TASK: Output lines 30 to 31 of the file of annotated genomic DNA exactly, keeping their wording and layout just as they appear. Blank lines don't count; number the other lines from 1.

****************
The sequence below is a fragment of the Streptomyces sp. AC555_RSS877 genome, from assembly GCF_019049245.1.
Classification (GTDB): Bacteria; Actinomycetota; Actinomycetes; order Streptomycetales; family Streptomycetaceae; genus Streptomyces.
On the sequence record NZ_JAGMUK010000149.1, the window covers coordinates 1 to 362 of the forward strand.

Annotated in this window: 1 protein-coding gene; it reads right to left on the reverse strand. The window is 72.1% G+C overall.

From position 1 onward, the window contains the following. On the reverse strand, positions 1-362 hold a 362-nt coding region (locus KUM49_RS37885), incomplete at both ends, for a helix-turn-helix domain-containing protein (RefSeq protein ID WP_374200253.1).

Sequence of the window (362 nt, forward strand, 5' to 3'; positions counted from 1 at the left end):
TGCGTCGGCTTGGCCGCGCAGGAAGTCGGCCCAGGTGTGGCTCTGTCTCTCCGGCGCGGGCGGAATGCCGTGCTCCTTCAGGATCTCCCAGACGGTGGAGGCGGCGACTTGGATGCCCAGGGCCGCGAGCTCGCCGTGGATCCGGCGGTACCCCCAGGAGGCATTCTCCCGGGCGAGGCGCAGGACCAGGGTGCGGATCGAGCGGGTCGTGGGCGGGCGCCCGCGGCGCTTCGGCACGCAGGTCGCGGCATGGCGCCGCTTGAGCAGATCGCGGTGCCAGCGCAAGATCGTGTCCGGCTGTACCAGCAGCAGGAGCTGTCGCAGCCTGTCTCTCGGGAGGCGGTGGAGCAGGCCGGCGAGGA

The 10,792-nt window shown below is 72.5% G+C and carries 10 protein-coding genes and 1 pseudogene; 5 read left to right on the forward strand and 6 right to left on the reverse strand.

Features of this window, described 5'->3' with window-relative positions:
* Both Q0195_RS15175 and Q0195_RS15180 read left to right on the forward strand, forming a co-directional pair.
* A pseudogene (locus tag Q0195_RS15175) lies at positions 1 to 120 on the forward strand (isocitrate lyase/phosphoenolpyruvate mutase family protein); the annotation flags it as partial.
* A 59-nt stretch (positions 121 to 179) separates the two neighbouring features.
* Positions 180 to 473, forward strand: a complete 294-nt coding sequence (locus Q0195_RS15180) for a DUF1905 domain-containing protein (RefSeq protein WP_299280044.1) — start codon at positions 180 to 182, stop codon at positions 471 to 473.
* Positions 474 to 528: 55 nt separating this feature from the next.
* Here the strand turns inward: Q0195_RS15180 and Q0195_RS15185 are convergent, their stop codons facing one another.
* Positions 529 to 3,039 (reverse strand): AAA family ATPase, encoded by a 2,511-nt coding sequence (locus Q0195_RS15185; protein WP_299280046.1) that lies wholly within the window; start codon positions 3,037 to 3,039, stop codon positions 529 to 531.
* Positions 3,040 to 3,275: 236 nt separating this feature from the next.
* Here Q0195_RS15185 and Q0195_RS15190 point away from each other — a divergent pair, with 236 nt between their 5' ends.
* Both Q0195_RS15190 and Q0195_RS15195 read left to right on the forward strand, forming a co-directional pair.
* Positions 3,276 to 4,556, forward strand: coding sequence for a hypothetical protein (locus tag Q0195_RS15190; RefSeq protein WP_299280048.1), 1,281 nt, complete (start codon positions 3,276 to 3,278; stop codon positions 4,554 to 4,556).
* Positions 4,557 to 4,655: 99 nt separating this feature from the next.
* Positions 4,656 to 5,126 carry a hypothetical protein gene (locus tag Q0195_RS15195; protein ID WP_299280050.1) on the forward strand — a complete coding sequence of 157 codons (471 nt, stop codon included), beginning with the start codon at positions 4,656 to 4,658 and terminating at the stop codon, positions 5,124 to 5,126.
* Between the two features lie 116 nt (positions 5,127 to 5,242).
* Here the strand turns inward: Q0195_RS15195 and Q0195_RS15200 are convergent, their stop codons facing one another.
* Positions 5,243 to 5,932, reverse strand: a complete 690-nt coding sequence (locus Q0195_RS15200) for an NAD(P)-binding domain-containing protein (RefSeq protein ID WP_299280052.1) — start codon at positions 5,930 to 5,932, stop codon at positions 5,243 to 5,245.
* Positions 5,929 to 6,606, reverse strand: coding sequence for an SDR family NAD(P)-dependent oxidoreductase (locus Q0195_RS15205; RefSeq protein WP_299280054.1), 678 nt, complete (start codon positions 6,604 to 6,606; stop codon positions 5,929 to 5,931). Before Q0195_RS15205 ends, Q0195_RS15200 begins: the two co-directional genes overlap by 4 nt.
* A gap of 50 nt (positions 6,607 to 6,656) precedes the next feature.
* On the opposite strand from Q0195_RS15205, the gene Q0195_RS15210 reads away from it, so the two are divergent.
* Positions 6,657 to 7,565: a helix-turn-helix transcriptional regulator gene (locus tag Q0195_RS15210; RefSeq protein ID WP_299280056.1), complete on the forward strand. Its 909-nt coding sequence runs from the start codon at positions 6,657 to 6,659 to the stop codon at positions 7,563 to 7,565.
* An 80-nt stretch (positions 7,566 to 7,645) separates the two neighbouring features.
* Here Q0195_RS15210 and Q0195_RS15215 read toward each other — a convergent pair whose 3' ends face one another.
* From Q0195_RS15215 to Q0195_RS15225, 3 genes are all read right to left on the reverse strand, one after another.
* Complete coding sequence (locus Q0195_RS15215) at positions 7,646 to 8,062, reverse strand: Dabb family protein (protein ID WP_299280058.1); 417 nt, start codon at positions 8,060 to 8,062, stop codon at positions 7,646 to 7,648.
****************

* An 80-nt stretch (positions 7,566 to 7,645) separates the two neighbouring features.
* Here Q0195_RS15210 and Q0195_RS15215 read toward each other — a convergent pair whose 3' ends face one another.